Parasite by Mira Grant (Parasitology #1)

We owe our good health to a humble parasite -- a genetically engineered tapeworm developed by the pioneering SymboGen Corporation. When implanted, the Intestinal Bodyguard worm protects us from illness, boosts our immune system -- even secretes designer drugs. It's been successful beyond the scientists' wildest dreams. Now, years on, almost every human being has a SymboGen tapeworm living within them.

But these parasites are getting restless. They want their own lives . . . and will do anything to get them.

TITLE: Parasite
AUTHOR: Mira Grant
YEAR: 2014
LENGTH: 544 pages
AGE: Adult
GENRE: Science Fiction, Horror

Queer Rep Summary: Lesbian/Sapphic Secondary Character(s), Gay/Achillean Minor Character(s), Bi/Pan Minor Character(s).

“He wanted to heal me and turn me back into a woman I had no memory of being. I wanted him to let me be who I was, no matter how different I had become. Neither of us was getting what we wanted.”

Sal was in a car accident six years ago and no longer remembers her life before the tapeworm which saved her life. Now she has a boyfriend she loves, a family she mostly gets along with, and a lot of medical testing from the company whose engineered parasite made her current existence possible. 

I like Sal as a narrator. She's good at communicating things clearly when she's aware of them as factors, and that's very helpful in a story where a lot of the narrative tension at first is from the gaps between what she wants to do, what she can do, and what people expect of her.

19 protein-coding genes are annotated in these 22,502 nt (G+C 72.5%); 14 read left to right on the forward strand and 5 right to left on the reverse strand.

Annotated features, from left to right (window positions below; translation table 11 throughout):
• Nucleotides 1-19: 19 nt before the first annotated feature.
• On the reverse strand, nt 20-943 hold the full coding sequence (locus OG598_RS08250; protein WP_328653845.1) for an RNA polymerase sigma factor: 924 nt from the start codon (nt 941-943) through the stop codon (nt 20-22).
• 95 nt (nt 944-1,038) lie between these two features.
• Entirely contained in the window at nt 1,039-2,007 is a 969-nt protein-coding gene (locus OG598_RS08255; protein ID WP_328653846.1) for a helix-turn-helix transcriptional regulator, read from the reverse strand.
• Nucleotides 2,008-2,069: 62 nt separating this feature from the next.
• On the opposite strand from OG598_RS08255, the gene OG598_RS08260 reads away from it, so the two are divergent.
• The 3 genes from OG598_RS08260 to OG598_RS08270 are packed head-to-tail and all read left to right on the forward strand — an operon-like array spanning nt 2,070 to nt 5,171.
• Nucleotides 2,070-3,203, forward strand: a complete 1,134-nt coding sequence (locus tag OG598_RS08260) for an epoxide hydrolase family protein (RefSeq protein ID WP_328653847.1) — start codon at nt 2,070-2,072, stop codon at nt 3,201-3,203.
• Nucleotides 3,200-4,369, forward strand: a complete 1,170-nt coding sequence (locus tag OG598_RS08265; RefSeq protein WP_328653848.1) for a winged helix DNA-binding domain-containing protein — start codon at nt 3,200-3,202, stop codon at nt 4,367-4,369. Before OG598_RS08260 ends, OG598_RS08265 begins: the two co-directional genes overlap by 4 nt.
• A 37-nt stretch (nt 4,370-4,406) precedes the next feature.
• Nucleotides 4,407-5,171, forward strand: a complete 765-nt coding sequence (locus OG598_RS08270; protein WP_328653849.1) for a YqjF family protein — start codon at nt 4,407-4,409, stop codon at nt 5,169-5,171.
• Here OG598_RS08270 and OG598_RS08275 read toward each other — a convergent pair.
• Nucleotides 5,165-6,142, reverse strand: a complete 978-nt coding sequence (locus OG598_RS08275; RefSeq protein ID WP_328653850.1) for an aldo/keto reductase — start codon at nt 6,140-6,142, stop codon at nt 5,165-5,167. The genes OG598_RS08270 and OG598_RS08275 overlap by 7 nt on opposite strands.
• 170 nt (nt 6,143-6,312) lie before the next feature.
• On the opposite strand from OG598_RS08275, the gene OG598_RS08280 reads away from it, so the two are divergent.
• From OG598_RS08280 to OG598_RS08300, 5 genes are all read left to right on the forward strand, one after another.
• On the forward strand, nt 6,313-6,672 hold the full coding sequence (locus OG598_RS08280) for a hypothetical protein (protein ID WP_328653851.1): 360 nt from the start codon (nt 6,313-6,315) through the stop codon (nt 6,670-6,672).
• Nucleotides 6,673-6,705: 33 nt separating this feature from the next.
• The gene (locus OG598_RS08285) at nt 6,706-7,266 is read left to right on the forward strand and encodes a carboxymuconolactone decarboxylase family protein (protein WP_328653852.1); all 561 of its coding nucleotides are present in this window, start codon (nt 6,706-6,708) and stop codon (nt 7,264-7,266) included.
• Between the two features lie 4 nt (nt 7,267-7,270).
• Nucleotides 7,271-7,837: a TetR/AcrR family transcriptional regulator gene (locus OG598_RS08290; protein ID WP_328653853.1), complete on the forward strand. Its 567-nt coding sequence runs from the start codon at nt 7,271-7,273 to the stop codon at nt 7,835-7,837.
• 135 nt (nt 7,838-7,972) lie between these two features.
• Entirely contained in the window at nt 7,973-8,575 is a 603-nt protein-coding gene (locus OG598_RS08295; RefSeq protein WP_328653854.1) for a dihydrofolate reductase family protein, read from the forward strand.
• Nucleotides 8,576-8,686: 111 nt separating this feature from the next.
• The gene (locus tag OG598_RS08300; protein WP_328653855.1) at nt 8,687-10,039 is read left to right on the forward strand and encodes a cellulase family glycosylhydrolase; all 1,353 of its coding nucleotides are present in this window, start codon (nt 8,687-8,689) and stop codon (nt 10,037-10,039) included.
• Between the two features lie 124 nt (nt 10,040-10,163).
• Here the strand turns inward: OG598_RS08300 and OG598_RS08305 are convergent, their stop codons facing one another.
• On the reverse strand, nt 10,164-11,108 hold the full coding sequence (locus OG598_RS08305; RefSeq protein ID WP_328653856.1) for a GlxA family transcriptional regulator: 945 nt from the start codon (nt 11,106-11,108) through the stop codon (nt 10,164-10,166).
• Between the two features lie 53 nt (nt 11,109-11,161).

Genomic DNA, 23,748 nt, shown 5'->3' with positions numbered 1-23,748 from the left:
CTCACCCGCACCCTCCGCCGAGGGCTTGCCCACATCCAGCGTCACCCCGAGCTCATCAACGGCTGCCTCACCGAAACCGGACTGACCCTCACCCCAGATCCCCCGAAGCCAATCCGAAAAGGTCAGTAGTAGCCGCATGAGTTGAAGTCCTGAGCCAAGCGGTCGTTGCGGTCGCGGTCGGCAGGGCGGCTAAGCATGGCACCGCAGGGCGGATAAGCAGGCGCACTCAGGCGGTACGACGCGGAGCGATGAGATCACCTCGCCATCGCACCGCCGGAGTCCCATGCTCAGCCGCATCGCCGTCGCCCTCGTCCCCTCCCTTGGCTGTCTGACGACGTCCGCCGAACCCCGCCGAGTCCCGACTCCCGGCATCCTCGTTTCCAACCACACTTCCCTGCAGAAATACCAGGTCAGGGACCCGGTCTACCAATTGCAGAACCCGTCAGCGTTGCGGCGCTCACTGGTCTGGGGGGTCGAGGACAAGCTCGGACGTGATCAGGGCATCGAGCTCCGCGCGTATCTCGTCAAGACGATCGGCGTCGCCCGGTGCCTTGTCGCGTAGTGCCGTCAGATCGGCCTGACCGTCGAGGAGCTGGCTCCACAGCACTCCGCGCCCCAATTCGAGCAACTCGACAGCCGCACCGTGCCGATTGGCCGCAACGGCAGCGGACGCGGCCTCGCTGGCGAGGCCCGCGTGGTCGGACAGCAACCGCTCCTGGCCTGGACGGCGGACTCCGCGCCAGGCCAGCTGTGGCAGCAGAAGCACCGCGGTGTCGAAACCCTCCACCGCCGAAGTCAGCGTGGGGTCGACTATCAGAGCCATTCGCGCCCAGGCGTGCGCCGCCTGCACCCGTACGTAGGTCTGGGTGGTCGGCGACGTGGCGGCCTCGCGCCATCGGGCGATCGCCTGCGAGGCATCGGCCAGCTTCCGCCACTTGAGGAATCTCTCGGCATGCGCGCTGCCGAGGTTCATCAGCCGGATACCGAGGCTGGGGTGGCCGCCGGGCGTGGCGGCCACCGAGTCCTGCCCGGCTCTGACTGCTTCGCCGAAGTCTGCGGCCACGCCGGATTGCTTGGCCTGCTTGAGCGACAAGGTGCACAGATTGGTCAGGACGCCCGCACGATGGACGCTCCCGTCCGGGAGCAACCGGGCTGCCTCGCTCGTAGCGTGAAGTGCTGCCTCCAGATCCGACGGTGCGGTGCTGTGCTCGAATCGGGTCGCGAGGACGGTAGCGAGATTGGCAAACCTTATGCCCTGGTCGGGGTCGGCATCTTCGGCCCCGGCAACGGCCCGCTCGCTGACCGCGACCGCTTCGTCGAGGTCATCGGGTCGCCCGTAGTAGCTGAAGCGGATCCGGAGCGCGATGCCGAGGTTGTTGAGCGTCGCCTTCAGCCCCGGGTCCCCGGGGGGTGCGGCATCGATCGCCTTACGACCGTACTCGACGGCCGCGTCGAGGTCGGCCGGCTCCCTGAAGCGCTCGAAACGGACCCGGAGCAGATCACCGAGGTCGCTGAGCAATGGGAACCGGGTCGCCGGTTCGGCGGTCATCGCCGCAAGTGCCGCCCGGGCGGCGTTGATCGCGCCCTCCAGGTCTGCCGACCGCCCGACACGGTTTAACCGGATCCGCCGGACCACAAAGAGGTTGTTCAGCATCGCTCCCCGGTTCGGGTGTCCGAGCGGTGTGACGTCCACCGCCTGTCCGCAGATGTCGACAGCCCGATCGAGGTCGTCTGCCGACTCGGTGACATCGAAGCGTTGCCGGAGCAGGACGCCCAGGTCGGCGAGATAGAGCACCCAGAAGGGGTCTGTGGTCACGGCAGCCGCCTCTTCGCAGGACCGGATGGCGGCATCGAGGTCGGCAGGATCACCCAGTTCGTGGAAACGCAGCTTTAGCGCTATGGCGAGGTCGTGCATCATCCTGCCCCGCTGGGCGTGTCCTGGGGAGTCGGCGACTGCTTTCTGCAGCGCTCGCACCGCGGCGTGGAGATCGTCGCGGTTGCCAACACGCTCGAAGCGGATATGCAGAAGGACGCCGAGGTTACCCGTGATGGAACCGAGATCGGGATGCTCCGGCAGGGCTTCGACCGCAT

Nathan is a great partner for Sal, they work very well together and I'm so glad that their relationship isn't fodder for tension in this already pretty stressful situation. Sal's family is doing their best to connect with her but they fundamentally view her as a replacement for the Sally they lost. Sometimes they view this as an upgrade, and sometimes they seem to resent the changes. Beverly is a very good dog and I like how she's used in the narrative.

Sal is much slower to figure out some things than how quickly it's possible for the reader to put things together from the available information. I happened to know the "twist" beforehand, but this is a book where knowing it ahead of time didn't matter because part of the point is that Sal refuses to connect certain dots. This lets it accompany any pace of reader awareness, since the reveal will make sense no matter when an observer figures it out. 

I've read a lot of this author's work, both as Seanan McGuire and as Mira Grant. I like this book's version of the abrasive, hermitic scientist in a secret lab doing experiments that a powerful group doesn't want her to, as well as the overly chipper girl who's extremely comfortable with gun and can murder with a smile. They're appropriate archetypes for this story, with enough to distinguish them in this setting that they're familiar without being copies of characters in her other work.

CW for sexual content (brief), deadnaming, ableism, mental illness, car accident (not depicted), excrement, blood, vomit, violence (graphic), gun violence (graphic), body horror (graphic), police brutality, medical content (graphic), medical trauma (graphic), genocide, death (graphic).

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